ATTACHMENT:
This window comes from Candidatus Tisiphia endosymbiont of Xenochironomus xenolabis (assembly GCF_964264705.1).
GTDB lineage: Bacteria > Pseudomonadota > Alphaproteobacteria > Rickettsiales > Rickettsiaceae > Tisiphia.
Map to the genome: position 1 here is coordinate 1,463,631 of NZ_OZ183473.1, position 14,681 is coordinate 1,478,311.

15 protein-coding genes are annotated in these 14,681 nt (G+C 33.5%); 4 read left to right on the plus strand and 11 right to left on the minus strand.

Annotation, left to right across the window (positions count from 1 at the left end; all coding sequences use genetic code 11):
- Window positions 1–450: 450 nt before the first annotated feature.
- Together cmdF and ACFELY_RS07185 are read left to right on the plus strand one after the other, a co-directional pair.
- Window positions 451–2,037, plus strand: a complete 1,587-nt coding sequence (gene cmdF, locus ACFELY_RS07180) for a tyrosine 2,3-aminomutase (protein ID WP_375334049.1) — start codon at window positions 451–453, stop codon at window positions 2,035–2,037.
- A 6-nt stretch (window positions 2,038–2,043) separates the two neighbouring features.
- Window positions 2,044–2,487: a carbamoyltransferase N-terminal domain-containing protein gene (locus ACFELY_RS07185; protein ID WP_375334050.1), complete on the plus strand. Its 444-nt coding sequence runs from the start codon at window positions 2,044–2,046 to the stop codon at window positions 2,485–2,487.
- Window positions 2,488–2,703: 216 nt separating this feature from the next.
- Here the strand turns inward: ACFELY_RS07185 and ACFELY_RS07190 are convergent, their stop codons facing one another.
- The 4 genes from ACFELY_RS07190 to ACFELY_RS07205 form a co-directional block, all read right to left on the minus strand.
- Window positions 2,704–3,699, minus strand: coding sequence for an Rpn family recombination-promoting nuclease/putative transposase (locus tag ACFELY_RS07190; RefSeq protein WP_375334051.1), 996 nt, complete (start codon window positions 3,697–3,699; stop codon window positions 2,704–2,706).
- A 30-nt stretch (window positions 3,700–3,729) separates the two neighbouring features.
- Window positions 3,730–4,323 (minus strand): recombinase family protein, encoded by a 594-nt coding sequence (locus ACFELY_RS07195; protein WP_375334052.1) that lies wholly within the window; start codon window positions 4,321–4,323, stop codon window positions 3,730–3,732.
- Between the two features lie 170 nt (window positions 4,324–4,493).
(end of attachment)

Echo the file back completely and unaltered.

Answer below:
This window comes from Candidatus Tisiphia endosymbiont of Xenochironomus xenolabis (assembly GCF_964264705.1).
GTDB lineage: Bacteria > Pseudomonadota > Alphaproteobacteria > Rickettsiales > Rickettsiaceae > Tisiphia.
Map to the genome: position 1 here is coordinate 1,463,631 of NZ_OZ183473.1, position 14,681 is coordinate 1,478,311.

15 protein-coding genes are annotated in these 14,681 nt (G+C 33.5%); 4 read left to right on the plus strand and 11 right to left on the minus strand.

Annotation, left to right across the window (positions count from 1 at the left end; all coding sequences use genetic code 11):
- Window positions 1–450: 450 nt before the first annotated feature.
- Together cmdF and ACFELY_RS07185 are read left to right on the plus strand one after the other, a co-directional pair.
- Window positions 451–2,037, plus strand: a complete 1,587-nt coding sequence (gene cmdF, locus ACFELY_RS07180) for a tyrosine 2,3-aminomutase (protein ID WP_375334049.1) — start codon at window positions 451–453, stop codon at window positions 2,035–2,037.
- A 6-nt stretch (window positions 2,038–2,043) separates the two neighbouring features.
- Window positions 2,044–2,487: a carbamoyltransferase N-terminal domain-containing protein gene (locus ACFELY_RS07185; protein ID WP_375334050.1), complete on the plus strand. Its 444-nt coding sequence runs from the start codon at window positions 2,044–2,046 to the stop codon at window positions 2,485–2,487.
- Window positions 2,488–2,703: 216 nt separating this feature from the next.
- Here the strand turns inward: ACFELY_RS07185 and ACFELY_RS07190 are convergent, their stop codons facing one another.
- The 4 genes from ACFELY_RS07190 to ACFELY_RS07205 form a co-directional block, all read right to left on the minus strand.
- Window positions 2,704–3,699, minus strand: coding sequence for an Rpn family recombination-promoting nuclease/putative transposase (locus tag ACFELY_RS07190; RefSeq protein WP_375334051.1), 996 nt, complete (start codon window positions 3,697–3,699; stop codon window positions 2,704–2,706).
- A 30-nt stretch (window positions 3,700–3,729) separates the two neighbouring features.
- Window positions 3,730–4,323 (minus strand): recombinase family protein, encoded by a 594-nt coding sequence (locus ACFELY_RS07195; protein WP_375334052.1) that lies wholly within the window; start codon window positions 4,321–4,323, stop codon window positions 3,730–3,732.
- Between the two features lie 170 nt (window positions 4,324–4,493).